More pest projections based on Iowa’s warm winter


Photo by servitude, Flickr.

Two weeks ago, we linked to a Des Moines Register article suggesting that Iowa’s mild winter could lead to an increase in pests. The Des Moines Register released a new, more in-depth, article today indicating that this year’s pest population may actually be close to normal.

An entomologist quoted in the article explained that spring weather affects insect populations more than the winter because most insects reproduce in the spring. Therefore, although there are more insects out now than most years at this time, the overall amount of insects will likely be similar to the norm.

The article also notes that the warm winter could help Iowa’s bee colonies, giving a boost to honey production.

Read more about this year’s pest projections here.

Mild winter means difficulties for some Iowa businesses


Photo by Andrew-Hyde, Flickr.

As of Wednesday, this winter ranks among the warmest in Iowa’s history – and while many Iowan’s are enjoying the unusually high temperatures and lack of snow, some Iowa businesses are bearing the brunt of this warm weather.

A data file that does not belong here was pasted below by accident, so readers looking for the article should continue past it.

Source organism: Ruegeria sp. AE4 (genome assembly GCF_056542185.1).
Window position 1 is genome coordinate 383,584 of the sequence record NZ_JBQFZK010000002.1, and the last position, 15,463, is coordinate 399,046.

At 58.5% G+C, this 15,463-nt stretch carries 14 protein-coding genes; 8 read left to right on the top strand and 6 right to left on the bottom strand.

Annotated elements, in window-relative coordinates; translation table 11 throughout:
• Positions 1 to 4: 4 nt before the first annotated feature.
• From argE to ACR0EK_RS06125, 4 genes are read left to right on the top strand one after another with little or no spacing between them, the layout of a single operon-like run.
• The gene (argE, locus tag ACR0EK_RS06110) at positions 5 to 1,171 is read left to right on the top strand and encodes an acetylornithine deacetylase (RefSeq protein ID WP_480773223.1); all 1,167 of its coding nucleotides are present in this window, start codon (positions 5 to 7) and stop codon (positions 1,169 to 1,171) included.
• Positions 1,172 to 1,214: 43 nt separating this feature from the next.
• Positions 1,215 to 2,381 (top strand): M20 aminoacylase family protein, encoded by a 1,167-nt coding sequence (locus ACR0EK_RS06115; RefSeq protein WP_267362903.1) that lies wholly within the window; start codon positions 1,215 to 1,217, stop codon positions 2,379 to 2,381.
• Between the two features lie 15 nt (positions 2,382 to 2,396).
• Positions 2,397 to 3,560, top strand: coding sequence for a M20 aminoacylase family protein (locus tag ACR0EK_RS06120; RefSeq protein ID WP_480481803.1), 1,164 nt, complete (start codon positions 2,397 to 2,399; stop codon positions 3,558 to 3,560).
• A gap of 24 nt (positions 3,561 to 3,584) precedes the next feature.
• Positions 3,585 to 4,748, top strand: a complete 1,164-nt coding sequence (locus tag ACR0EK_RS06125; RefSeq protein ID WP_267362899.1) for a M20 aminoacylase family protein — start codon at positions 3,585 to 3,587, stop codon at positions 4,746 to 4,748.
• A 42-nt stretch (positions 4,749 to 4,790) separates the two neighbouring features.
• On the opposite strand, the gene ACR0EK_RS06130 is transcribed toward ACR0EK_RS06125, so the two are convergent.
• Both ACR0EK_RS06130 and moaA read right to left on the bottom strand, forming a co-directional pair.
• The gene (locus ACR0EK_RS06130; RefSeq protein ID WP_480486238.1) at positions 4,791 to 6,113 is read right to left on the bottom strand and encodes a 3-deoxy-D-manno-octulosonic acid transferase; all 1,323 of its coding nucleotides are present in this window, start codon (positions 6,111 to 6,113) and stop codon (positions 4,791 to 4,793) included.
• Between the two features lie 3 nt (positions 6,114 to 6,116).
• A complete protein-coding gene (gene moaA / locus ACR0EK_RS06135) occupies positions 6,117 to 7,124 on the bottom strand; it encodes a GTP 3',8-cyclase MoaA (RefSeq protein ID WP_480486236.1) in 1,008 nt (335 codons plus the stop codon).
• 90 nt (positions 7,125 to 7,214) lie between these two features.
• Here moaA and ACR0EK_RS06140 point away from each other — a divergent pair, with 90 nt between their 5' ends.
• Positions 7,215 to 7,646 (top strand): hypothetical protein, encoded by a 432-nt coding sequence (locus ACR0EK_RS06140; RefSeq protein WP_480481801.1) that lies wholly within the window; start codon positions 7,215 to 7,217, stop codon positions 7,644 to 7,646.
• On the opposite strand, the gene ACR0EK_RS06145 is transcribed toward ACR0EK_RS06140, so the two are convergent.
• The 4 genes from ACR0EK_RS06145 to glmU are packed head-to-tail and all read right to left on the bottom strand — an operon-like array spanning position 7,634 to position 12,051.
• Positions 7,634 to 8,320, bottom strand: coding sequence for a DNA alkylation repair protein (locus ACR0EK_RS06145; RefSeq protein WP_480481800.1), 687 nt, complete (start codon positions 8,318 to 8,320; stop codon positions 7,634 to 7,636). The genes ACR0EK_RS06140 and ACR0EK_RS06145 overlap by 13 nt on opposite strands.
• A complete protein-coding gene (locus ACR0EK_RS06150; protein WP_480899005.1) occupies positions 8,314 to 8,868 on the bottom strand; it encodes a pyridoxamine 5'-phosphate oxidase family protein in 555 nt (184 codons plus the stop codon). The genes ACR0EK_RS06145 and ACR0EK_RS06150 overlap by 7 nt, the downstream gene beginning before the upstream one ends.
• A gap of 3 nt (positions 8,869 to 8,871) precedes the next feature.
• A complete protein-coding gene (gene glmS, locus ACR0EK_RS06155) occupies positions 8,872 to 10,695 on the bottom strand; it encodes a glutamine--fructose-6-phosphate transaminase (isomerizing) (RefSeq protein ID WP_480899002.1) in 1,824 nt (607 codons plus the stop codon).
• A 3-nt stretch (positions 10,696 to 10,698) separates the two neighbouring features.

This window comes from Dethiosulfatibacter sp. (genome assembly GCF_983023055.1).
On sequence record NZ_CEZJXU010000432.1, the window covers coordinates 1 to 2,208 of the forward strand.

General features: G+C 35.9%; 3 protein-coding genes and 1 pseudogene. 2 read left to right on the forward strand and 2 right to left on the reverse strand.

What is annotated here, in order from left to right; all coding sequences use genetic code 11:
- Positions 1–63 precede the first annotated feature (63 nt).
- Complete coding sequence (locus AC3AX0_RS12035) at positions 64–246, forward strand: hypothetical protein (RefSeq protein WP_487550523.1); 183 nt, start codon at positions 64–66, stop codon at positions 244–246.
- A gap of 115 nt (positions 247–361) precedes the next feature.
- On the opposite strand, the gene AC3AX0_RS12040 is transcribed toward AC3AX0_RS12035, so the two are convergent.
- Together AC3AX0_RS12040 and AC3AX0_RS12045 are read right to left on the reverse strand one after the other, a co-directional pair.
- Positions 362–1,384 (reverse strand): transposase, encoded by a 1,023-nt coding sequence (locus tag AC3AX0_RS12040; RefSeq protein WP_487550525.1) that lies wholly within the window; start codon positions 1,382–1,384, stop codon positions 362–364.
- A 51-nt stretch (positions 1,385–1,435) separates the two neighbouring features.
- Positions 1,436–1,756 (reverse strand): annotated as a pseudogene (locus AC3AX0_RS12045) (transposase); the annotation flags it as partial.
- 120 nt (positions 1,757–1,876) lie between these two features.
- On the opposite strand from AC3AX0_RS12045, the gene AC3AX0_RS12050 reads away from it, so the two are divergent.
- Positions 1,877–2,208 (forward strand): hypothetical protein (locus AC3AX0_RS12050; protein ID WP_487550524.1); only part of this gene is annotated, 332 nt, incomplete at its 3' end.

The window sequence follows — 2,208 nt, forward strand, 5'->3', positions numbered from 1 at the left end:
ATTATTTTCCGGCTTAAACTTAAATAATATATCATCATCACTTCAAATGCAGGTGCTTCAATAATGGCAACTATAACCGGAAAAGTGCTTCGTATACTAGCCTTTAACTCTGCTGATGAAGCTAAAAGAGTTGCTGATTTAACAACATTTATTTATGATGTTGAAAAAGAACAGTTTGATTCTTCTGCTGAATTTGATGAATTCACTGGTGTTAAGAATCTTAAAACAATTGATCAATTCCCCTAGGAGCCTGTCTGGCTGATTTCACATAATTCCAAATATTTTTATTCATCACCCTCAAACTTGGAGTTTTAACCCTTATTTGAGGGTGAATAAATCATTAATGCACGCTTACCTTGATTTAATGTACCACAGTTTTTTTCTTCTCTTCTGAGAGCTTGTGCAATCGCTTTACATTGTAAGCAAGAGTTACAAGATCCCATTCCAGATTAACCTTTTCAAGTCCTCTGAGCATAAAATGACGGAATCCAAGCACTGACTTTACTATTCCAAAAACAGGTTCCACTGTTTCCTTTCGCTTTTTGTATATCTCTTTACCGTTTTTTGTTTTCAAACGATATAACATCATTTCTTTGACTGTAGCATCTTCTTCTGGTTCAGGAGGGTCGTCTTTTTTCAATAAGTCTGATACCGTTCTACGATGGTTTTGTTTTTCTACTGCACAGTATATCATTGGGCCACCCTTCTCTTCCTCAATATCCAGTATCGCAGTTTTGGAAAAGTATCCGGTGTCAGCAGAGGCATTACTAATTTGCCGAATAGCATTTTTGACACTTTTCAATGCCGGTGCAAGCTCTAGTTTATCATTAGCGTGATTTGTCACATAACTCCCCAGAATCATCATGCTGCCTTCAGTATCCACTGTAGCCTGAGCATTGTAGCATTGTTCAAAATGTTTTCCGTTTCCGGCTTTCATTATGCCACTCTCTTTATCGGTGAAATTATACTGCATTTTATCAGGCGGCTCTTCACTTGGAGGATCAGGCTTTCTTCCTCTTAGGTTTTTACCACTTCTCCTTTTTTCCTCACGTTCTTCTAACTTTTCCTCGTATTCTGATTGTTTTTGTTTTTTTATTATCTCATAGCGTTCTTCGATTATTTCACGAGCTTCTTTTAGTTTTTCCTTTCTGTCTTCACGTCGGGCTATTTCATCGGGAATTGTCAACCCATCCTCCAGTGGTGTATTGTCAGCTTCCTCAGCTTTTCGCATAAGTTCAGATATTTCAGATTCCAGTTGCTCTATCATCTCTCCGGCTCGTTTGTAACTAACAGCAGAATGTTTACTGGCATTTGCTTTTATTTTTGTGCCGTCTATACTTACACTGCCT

Geoff Perrill, owner of Geoff’s Bike and Ski in Iowa City, said his business has taken a hit, and is calling it “the winter that never happened.”

“That’s what we’re dubbing it here – the winter that never was,” said Perrill.

Perrill is hoping to mitigate the season’s effects on his business by offering a “No Snow Blows Sale” – slashing prices on winter-related gear until the next snowfall.

January and February are currently ranked as the 8th warmest among January-February combinations for which recorded data exists, with an average temperature of 27.9 degrees – that’s 6.7 degrees higher than the average temperature for that time.

For more information, read the full article at the Press-Citizen.